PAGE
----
6 days left

I must say, Ring (Ringu) is an excellent film. The sort of horror that actually works, not a drop of blood, pure thriller. The film, in a nutshell is about a videotape, those who watched it would then have 7 days to live (What I assume is scared to death). A journalist investigating the story watches the tape and the story begins as she attempts to solve the mystery of the tape before her time is up.

I attempted to watch the extras of my Fellowship of the Ring DVD on my laptop in WinDVD which came with it and realised it was region locked to Region 1 (I’d wasted my 5 changes). I thought all was lost, as I’d read the firmware couldn’t be ‘fixed’ to remove the ‘bug’ where it can’t read DVDs from other regions. Then I gave xine a try and although I couldn’t get visual output (another issue to do with the i810 hardware) I could get audio, this was very promising. So I grabbed myself a copy of VideoLan Server and set it up on nikita, and VideoLan Client on wataru (to attempt to view the dvd from a computer that has working video). And what do you know… it bloody worked and all. Either it was never hardware locked and WinDVD is being lame, or some funky mojo is going on in libdvdread and libdvdcss. I was quite impressed as to how VideoLan could give the clients the same choice of subtitles and audio streams as if they were playing it from their local drive.

Got myself a little note app, I feel I need to keep a to-do list on screen so I get things done. Otherwise I’ll end up playing games all day. Not sure why thats a bad thing.

After hunting through freshmeat for a suitable candidate I stumbled upon xpad, nice and light, few dependencies. Configuring colour is a bit odd, and doesn’t seem to remember it, but it keeps my text so I’m not too bothered. While looking I found Molasses, I’m sorry bse, but it didn’t have a screenshot, so I clearly had no choice but to overlook it.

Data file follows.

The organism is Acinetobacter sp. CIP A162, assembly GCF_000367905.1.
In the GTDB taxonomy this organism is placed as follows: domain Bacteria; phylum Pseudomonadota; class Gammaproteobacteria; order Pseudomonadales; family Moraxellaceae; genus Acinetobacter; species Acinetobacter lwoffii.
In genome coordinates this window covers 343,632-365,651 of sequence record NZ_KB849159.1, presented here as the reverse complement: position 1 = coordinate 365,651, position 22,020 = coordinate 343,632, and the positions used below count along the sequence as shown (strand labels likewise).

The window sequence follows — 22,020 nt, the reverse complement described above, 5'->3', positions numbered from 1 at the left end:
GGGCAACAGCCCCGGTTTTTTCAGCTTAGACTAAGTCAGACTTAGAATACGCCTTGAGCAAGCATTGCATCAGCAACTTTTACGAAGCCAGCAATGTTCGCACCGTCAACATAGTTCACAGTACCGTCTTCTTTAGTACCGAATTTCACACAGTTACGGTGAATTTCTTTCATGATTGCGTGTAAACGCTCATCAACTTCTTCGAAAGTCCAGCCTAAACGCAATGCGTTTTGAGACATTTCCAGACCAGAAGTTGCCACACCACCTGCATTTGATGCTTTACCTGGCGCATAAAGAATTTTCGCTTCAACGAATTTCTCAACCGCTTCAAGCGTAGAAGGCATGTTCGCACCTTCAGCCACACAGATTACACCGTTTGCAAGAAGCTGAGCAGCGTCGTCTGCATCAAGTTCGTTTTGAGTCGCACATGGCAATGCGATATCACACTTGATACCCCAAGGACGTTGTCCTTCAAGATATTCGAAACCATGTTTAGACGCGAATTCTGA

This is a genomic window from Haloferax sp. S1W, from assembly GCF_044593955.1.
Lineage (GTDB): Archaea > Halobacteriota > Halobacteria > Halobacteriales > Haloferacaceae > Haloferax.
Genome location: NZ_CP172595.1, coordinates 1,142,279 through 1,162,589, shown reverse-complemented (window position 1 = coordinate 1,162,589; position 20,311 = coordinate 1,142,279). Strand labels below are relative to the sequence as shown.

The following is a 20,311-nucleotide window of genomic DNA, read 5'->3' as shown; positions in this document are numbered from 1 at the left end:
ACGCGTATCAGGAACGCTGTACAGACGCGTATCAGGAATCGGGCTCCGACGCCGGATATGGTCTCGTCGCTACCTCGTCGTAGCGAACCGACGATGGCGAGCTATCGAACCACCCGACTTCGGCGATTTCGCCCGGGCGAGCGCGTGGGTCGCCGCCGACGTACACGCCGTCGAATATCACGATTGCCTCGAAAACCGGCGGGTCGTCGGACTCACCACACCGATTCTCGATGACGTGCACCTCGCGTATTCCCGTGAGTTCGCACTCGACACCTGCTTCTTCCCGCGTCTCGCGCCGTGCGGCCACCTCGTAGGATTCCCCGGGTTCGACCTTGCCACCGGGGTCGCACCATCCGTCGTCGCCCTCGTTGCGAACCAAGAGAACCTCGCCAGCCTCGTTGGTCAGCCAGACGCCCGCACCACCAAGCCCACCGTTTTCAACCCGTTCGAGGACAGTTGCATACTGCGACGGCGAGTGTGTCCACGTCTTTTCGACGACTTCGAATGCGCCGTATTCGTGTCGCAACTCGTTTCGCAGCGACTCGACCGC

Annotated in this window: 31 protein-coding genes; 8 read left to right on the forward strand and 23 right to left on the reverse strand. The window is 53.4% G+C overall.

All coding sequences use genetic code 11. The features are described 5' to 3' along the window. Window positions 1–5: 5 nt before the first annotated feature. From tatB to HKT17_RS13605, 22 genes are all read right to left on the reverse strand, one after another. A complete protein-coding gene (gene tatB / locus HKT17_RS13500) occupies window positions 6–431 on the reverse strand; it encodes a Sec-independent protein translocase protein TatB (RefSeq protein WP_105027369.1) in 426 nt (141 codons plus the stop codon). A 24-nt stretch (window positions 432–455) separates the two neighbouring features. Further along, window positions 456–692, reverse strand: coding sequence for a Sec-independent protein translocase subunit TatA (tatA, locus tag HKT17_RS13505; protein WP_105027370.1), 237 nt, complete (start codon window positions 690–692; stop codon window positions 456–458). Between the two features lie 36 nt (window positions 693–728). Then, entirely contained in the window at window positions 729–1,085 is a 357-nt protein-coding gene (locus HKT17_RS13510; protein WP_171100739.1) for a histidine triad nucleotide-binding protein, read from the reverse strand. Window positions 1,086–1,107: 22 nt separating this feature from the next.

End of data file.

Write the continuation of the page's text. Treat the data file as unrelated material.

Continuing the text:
Mozilla 1.2 was released, although I’ve got a feeling 1.2.1 will get released soon. Other than some Javascript bug, it’s great to have it released to pass onto the masses link prefetching and the XML tree rendering. If you’re using 1.2 or greater, you can see this in action by viewing my RDF.

Found some other nifty things with Mozilla recently, available in older versions, View | Show/Hide | Site Navigation Bar | Show Always (or Show Only As Needed) and you get a new toolbar, this reads special <link rel=""> tags (rel=“prev”, rel=“next”, first, last, top, up, search, help). Very few sites make use of these tags, but they’ve been round a long time. Mozilla isn’t the only browser to support them. I noticed Opera 7 and Lynx supports them as well. I’ve put them into my Photolog (I’ll soon add them to my blog), so if you wanna test the feature out, go into one of the categories.

The other neat trick was Bookmark keywords. Create a bookmark to www[.]oxborrow[.]net/search.pl?k=%s, then enter into “Keyword” something like “oxo”. Now you can enter (for example) “oxo ringu” into the URL bar, hit enter and it’ll search my site for whatever you enter (the %s gets replaced when it loads the site with what you enter). You can set this up for lots of different things: Google, other search engines, Babelfish, Dictionary.com, Thesaurus, Bugzilla and more! This gets 10/10 for funky feature.